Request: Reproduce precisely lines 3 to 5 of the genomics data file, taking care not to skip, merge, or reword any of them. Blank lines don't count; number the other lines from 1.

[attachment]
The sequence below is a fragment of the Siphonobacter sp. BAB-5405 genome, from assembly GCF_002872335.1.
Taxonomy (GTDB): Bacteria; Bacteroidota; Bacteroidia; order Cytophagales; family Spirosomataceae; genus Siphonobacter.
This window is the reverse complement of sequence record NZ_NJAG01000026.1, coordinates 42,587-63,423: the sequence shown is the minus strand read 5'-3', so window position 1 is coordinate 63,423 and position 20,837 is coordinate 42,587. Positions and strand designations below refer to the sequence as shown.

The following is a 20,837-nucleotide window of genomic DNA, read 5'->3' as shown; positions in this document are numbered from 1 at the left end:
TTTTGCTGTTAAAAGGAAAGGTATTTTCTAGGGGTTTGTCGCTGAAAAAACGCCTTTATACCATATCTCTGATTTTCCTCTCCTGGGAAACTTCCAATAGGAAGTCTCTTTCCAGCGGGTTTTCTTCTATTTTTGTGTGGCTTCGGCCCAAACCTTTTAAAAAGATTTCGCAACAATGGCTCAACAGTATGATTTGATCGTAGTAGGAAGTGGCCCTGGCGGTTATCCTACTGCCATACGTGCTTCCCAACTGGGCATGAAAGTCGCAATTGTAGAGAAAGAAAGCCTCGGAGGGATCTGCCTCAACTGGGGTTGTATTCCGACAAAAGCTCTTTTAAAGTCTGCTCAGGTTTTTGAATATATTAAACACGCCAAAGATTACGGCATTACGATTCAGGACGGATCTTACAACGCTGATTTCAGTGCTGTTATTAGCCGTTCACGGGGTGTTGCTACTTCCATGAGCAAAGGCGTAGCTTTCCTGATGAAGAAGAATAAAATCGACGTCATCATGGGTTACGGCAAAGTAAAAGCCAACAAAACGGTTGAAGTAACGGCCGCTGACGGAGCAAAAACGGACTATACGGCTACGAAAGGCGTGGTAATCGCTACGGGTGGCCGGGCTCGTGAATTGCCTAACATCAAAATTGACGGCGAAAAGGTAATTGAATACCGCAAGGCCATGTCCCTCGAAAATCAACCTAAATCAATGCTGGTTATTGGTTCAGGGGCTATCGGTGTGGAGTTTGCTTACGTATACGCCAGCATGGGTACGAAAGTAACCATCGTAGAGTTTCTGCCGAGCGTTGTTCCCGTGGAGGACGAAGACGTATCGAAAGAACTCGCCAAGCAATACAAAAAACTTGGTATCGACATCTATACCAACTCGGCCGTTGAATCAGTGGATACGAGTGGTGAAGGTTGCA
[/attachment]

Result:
This window is the reverse complement of sequence record NZ_NJAG01000026.1, coordinates 42,587-63,423: the sequence shown is the minus strand read 5'-3', so window position 1 is coordinate 63,423 and position 20,837 is coordinate 42,587. Positions and strand designations below refer to the sequence as shown.

The following is a 20,837-nucleotide window of genomic DNA, read 5'->3' as shown; positions in this document are numbered from 1 at the left end:
TTTTGCTGTTAAAAGGAAAGGTATTTTCTAGGGGTTTGTCGCTGAAAAAACGCCTTTATACCATATCTCTGATTTTCCTCTCCTGGGAAACTTCCAATAGGAAGTCTCTTTCCAGCGGGTTTTCTTCTATTTTTGTGTGGCTTCGGCCCAAACCTTTTAAAAAGATTTCGCAACAATGGCTCAACAGTATGATTTGATCGTAGTAGGAAGTGGCCCTGGCGGTTATCCTACTGCCATACGTGCTTCCCAACTGGGCATGAAAGTCGCAATTGTAGAGAAAGAAAGCCTCGGAGGGATCTGCCTCAACTGGGGTTGTATTCCGACAAAAGCTCTTTTAAAGTCTGCTCAGGTTTTTGAATATATTAAACACGCCAAAGATTACGGCATTACGATTCAGGACGGATCTTACAACGCTGATTTCAGTGCTGTTATTAGCCGTTCACGGGGTGTTGCTACTTCCATGAGCAAAGGCGTAGCTTTCCTGATGAAGAAGAATAAAATCGACGTCATCATGGGTTACGGCAAAGTAAAAGCCAACAAAACGGTTGAAGTAACGGCCGCTGACGGAGCAAAAACGGACTATACGGCTACGAAAGGCGTGGTAATCGCTACGGGTGGCCGGGCTCGTGAATTGCCTAACATCAAAATTGACGGCGAAAAGGTAATTGAATACCGCAAGGCCATGTCCCTCGAAAATCAACCTAAATCAATGCTGGTTATTGGTTCAGGGGCTATCGGTGTGGAGTTTGCTTACGTATACGCCAGCATGGGTACGAAAGTAACCATCGTAGAGTTTCTGCCGAGCGTTGTTCCCGTGGAGGACGAAGACGTATCGAAAGAACTCGCCAAGCAATACAAAAAACTTGGTATCGACATCTATACCAACTCGGCCGTTGAATCAGTGGATACGAGTGGTGAAGGTTGCA